How Ending Birthright Citizenship Would Change Immigration

The 14th Amendment debate continues

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In a sign of just how much the U.S. immigration debate has changed in recent months, pundits have gone from discussing the best ways that Democrats can liberalize the immigration system to arguing about whether Republicans are right to call for ending the 14th amendment, which grants birthright citizenship to anyone born in the U.S. Now some policy wonks are debating whether ending birthright citizenship would actually improve the situation for U.S. immigrants, rather than simply make immigration more difficult, as such a repeal would be designed to do. It's an unusual argument, but here's the debate.

  • Negotiate Away Birthright Citizenship for Migrant Labor Liberalization  Libertarian blogger Will Wilkinson explains, "Ending birthright citizenship could, over the medium-to-long term, help facilitate the sensible integration of North American labor markets. ... I believe the international evidence supports the idea that ending pure jus soli softens opposition to immigration." Softening that opposition would allow a negotiation by opening the borders in other ways, such as migrant labor. He later adds, "The idea that a child qualifies for citizenship at birth only if one or both parents are legal residents would be attractive to most Americans, I reckon."
  • Open Labor Immigration, Not Citizenship  Will Wilkinson writes in The Week, "We should allow labor to move freely across borders without having to provide the full benefits of citizenship to everyone who enters. ... When Britain opened its labor markets to Polish workers in 2004, the gap in average income between the two countries was about as big as that between the United States and Mexico. But per capita GDP in Poland has improved markedly since then, hastening the day when Poland provides a robust market for British goods – and possibly British labor, too. Similarly, by 2012, Romanians and Bulgarians, who are on average poorer than Mexicans, will be able to live and work in rich countries such as France, Germany, and Britain. It’s worth noting, however, that not a single EU country has a birthright citizenship rule like that in the U.S."
  • The Wrong Target for Conservatives  National Review's John Miller writes, "Immigration reformers would be much wiser to stick to more achievable objectives, such as defending Arizona against the assaults of the Obama administration. Anything else threatens to become a replay of California’s Prop. 187–an interesting and provocative idea offered by well-meaning Americans, but doomed to fail."
  • There Are Much Better Political Compromises Out There  Liberal blogger Matthew Yglesias sighs, "There are a lot of different moving pieces to the immigration debate, but it’s impossible to move any of them forward as long as such a large political bloc is basically against anything other than wall-building and deportation. What’s more, since modifying the 14th Amendment would require a constitutional amendment, it’s always going to be one of the least politically viable potential points of compromise. "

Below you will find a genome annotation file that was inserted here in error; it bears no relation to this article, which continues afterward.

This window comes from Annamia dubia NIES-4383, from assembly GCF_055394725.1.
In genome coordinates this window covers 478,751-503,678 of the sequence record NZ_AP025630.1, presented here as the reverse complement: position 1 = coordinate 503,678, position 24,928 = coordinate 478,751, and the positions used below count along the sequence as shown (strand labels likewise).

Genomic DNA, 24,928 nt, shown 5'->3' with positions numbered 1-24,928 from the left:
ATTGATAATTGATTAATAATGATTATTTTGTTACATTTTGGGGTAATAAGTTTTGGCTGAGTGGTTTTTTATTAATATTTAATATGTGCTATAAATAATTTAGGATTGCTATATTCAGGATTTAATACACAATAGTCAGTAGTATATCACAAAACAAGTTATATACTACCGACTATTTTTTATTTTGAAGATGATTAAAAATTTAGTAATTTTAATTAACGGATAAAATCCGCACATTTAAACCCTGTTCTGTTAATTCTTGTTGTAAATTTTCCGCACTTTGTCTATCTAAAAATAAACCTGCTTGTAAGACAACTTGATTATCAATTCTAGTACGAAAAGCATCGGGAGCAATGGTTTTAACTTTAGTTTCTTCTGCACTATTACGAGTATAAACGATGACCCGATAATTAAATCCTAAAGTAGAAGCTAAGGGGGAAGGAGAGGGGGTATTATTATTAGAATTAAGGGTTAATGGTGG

• This Is Not a Cost-Saving or Security-Protecting Measure  Liberal blogger Timothy Lee writes, "most welfare benefits aren’t tied to citizenship. If [Wilkinson is] right that opposition to freedom of movements is primarily motivated by worries about immigrant access to government benefits, that might be an argument for further restricting immigrants efforts to government benefits. Birthright citizenship just isn’t binding constraint. ... There’s nothing symbolic about birthright citizenship. Each year, thousands of Americans are born to undocumented immigrants. Birthright citizenship guarantees that when they grow up, they’ll enjoy the same freedoms that the children of American citizens do. Ending birthright citizenship means that, instead, they’ll be forced to live underground in the country they call home. This isn’t an 'act of symbolic violence against hard-won American ideals of equality.' It’s a sacrifice of the actual freedom and equality of actual human beings who will be born on American soil over the coming decade."
  • Would Create Far Too Many Problems  Liberal blogger Amanda Marcotte writes, "In sum, asking the question, 'Do you wish to repeal the 14th amendment?' is a way of saying, 'Is your campaign angling to get the racist vote by taking potshots at the children of immigrants?' And lest any[one]  whine that this is just about the children of illegal immigrants, let me point out that without birthright citizenship, there’s a strong possibility that the children of legal immigrants would lose a whole [load] of rights as well.  One thing the birthright citizenship does is expedite the process of integrating an immigrant family into the U.S.  If that was replaced with a system where the baby also had to go through an onerous citizenship process, then that would not only be an unnecessary headache, but would likely create a bunch of stateless people."
This article is from the archive of our partner The Wire.